It’s all there

[Edited to add the image of Erin Smith’s zine Teenage Gang Debs, found at http://www.zinebook.com/interv/tgd.html ]

The New York Times just posted an article about Riot Grrrls, and it took me back.

It was probably November 1991, and my friend Erin was like, “You guys, my friends are playing a concert, and you have to come.” I had barely ever been to a concert before I saw Bikini Kill play that night, but for some reason I trekked into DC from the suburbs. The concert may have been in a church basement somewhere. I remember seeing it from the back of the room. I was like, “So this is a concert.”

I was probably standing by the door. Even then, I was medium in all things. Medium height at 5′ 5.5″, with medium brown hair of medium length. Probably wearing mom jeans waaaaaay before they were cool, a black sleeveless t-shirt, and an old pair of beat-up Keds. (Sadly, it was mostly downhill from there, as far as physical appearance goes.)

I remember that the music was loud. I also remember that in between two songs, the lead singer (Kathleen?), grabbed the microphone, and asked defiantly, “Does anyone have a tampon?” The crowd giggled. She asked more insistently, “I’m serious. DOES ANYONE HAVE A TAMPON?”

And that was feminism in 1991. I never imagined that a woman would ask a room full of strangers for a tampon, over a mike, no less. She was, like, admitting that she was a woman. With a body. Also, she danced around like she was enjoying dancing more than she wanted to be looked at. This meant that she was kind of hopping and jiggling at the same time. Just click on that link in the NYT article to get a better idea of what I’m talking about. Praise be that you could be a rock star in 1991 and not be an especially sexy dancer. She looked nothing like the Janet Jackson videos that I was used to seeing. Long before there was a “body-positive” movement, some women were celebrating their real bodies on stage.

Reading that article made me want to run down to the basement and find my original riot grrrl cds and cassettes. Back in the day, Erin (Smith, of Bratmobile) was all about riot grrrls. She was kind enough to try to teach me to play an instrument and was so encouraging that it seemed that I was more lacking confidence than talent. (Actually, it was both.) Thanks to Erin, somewhere I have a box of Bikini Kill, Bratmobile, and Shonen Knife cassettes.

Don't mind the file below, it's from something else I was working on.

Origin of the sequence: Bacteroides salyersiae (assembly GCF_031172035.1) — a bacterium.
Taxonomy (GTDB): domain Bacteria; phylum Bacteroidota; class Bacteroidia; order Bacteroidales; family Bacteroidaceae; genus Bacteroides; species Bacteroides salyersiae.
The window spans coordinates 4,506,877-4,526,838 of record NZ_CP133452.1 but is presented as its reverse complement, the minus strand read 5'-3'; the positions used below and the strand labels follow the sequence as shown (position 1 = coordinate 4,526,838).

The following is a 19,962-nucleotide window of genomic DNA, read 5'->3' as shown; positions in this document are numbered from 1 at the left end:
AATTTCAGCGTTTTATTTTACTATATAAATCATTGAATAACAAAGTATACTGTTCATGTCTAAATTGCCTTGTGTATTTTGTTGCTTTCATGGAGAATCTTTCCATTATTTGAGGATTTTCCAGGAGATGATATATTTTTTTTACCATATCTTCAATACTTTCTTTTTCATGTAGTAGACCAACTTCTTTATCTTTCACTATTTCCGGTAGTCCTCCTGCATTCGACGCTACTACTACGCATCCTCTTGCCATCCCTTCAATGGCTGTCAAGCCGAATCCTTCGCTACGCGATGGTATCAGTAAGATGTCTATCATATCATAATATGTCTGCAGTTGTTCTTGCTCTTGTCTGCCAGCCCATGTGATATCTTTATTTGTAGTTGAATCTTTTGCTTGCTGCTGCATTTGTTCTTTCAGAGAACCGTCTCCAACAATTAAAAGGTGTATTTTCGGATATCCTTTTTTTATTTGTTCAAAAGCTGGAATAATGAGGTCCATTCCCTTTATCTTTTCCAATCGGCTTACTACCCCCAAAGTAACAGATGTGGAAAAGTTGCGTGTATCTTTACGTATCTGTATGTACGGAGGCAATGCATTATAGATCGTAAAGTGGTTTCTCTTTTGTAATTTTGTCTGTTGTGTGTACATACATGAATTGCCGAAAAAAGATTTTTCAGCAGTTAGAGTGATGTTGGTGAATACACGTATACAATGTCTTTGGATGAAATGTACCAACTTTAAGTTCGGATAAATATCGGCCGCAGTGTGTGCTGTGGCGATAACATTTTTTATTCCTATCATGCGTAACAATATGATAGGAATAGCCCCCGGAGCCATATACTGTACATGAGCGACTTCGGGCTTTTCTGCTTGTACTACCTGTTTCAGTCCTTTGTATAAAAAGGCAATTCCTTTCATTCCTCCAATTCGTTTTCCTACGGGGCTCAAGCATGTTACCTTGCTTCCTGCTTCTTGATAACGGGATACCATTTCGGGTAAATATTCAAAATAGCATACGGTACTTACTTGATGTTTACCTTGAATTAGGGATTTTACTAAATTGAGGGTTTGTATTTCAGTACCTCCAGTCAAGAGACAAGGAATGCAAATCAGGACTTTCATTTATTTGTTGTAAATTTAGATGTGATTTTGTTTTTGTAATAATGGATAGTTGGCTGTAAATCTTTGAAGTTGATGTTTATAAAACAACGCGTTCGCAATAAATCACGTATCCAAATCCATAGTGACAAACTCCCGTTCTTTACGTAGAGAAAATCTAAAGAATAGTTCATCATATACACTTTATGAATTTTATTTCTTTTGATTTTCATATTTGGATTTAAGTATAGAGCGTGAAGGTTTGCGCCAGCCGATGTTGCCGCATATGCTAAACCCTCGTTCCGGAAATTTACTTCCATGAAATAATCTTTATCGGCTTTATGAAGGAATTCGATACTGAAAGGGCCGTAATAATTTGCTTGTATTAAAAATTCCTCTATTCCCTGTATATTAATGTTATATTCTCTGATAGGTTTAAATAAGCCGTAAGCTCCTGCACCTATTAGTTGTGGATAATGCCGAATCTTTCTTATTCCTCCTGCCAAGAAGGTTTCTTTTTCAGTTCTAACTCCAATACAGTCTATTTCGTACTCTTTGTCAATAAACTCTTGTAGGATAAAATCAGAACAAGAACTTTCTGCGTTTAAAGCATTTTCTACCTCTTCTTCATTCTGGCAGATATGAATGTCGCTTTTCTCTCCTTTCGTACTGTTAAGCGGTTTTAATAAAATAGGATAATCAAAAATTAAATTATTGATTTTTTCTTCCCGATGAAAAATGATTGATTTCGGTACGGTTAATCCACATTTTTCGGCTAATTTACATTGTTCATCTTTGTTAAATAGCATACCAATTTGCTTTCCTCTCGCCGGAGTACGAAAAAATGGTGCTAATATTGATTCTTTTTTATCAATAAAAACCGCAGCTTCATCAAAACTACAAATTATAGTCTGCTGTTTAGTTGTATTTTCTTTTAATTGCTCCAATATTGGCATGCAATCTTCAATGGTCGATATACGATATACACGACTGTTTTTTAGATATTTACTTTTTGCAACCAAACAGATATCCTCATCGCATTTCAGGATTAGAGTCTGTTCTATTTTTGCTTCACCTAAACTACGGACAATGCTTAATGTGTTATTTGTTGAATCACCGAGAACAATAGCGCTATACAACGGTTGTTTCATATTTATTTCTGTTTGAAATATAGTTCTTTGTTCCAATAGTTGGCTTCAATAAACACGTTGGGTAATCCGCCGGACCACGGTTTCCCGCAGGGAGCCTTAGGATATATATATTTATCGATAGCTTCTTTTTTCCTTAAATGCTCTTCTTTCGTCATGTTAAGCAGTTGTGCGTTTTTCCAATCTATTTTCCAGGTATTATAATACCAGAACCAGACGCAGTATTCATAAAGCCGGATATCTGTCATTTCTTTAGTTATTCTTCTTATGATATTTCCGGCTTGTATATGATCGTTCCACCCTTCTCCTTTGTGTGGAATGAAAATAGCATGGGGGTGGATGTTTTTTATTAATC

Going to those concerts, I learned that how you look on the outside is your choice. You could wear tiny shorts or airy cotton dresses, it’s your choice. But that doesn’t say anything about who you are on the inside or what you aspire to be. As that NYT piece says of Bratmobile, “Here was someone who looked like a prim librarian spitting out acid-tongued harangues and taunts.”  The movement said that you could be so opposed to the patriarchy that you defied all of the tropes of the genre, writing a catchy song that has the words, “By the way” in the chorus. [Looking at you, Bratmobile]

Those cassettes have black-and-white covers that were obviously cut and pasted and then photocopied, just like the zines that spread the word about them and allowed anyone to tell their own stories. Those cassettes and zines were a part of a whole do-it-yourself, pre-digital aesthetic that may represent the riot grrrl movement. It’s a movement that taught me that the joys of creating and sharing are real, that no one exclusively owns judgement or the means of creative production. It’s the same aesthetic that has launched a thousand blogs, even this one.

You’re welcome!

That aesthetic has come to stand for the beauty of the imperfect if it is also authentic. I remember just a few years after I went to my first riot grrrl concert, I heard my first episode of This American Life  (TAL) on WBUR when I was unpacking my Somerville kitchen alone on a Saturday night. Because of TAL, I think I was secretly glad to stay in on Saturday nights. Like riot grrrl music, TAL was self-consciously vernacular, meaning that the journalists on the show talked like regular people that you might be having a conversation with. And they talked to regular people, to make you understand how their stories were connected to your stories and to “big” stories.  TAL has been credited with starting both the modern storytelling movement of the MOTH and all of podcasting.  In this sense, I believe that the earnest, authentic, imperfect aesthetic of my generation has made its mark on the culture at large.

And now the 90s are back, baby! Those riot grrrl cassettes are gathering dust in my basement. (In this case, that is not a metaphor, they really are gathering dust.) Enough time has passed that the 90s can be “back,” and the Times can announce that the music that I listened to as a young person “holds up” after all these years. Even though this whole movement is decades past, it is still in me, still a piece of my values and sensibility and commonsense.

One thing I always wondered was, did riot grrrls really think that they were girls? In my day, we unabashedly called ourselves women  when we came of age because there is no shame in being a woman. I assumed that the girl moniker was perhaps a tongue-in-cheek way to poke fun at the notion that there was anything inherently weak or inferior in the girly. It said, “Be as girly as you like. Be girly all day long, you can still be strong or whatever.”